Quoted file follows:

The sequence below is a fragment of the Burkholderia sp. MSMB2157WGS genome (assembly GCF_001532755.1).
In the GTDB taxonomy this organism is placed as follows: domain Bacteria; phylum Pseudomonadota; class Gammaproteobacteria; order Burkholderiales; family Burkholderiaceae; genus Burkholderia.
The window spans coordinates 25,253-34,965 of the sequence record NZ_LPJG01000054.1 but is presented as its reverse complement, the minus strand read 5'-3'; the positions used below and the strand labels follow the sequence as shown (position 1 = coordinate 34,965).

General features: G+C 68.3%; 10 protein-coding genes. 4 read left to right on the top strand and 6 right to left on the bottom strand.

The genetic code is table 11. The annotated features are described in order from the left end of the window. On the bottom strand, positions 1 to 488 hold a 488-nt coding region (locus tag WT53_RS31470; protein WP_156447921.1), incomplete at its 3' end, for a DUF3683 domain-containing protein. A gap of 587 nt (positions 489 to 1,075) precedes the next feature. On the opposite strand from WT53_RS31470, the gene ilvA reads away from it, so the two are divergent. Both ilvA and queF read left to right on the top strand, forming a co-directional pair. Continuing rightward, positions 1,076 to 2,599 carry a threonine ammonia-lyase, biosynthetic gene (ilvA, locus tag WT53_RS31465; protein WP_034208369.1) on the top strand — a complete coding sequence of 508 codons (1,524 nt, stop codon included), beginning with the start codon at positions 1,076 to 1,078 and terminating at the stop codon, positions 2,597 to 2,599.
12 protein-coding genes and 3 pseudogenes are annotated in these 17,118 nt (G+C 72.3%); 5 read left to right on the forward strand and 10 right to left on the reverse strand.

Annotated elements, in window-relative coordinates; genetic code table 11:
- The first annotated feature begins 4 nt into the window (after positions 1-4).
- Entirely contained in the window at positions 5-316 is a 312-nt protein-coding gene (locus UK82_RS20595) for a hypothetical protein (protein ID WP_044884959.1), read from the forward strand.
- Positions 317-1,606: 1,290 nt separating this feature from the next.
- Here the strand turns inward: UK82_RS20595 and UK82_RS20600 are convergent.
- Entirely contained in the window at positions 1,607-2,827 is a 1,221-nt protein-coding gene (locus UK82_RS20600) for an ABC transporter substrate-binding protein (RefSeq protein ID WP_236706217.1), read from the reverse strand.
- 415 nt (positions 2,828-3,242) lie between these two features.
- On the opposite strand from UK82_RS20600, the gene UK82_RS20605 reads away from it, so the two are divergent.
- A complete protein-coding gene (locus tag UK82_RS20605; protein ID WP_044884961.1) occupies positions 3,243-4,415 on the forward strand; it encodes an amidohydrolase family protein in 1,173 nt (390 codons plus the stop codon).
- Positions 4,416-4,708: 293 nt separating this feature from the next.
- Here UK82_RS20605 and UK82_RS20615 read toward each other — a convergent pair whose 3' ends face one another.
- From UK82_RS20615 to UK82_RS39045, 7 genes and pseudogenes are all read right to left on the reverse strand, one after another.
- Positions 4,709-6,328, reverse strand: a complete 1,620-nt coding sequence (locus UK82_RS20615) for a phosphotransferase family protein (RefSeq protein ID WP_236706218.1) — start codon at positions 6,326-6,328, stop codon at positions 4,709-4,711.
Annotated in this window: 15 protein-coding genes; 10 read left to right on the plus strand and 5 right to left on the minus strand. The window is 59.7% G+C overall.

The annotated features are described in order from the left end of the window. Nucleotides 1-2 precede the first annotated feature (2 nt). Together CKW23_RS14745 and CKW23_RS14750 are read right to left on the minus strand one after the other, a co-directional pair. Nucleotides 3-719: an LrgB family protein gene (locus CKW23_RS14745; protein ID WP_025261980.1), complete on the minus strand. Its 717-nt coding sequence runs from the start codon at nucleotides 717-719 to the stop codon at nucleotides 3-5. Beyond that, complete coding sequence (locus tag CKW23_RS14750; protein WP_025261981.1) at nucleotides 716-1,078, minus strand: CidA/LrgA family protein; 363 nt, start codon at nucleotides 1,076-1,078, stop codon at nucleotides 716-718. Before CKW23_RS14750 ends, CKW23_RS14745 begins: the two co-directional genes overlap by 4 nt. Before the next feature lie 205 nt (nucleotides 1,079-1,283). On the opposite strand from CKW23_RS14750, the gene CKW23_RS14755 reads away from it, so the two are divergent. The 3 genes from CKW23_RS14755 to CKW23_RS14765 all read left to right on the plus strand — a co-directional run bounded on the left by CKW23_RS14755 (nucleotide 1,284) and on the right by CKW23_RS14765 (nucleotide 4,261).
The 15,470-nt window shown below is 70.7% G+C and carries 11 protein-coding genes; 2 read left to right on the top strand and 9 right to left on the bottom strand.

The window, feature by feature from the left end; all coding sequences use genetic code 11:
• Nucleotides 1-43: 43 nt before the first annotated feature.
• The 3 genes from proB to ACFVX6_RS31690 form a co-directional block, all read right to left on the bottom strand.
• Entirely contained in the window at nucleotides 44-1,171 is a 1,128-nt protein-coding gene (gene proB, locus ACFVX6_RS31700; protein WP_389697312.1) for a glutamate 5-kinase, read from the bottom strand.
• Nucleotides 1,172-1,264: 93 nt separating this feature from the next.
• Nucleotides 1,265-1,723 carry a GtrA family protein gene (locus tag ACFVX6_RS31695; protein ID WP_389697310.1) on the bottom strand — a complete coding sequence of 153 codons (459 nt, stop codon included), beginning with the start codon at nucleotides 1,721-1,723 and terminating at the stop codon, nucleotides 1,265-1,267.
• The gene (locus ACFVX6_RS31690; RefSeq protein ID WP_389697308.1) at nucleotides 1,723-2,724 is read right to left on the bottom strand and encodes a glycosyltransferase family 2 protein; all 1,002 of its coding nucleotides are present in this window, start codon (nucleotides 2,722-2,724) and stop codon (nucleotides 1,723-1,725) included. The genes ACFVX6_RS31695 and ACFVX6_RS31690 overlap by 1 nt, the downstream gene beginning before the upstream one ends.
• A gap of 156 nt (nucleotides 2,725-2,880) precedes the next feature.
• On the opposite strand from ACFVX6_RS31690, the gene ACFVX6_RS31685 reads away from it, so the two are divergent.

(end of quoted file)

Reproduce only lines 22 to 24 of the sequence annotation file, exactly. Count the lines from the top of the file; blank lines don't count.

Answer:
The 15,470-nt window shown below is 70.7% G+C and carries 11 protein-coding genes; 2 read left to right on the top strand and 9 right to left on the bottom strand.

The window, feature by feature from the left end; all coding sequences use genetic code 11:
• Nucleotides 1-43: 43 nt before the first annotated feature.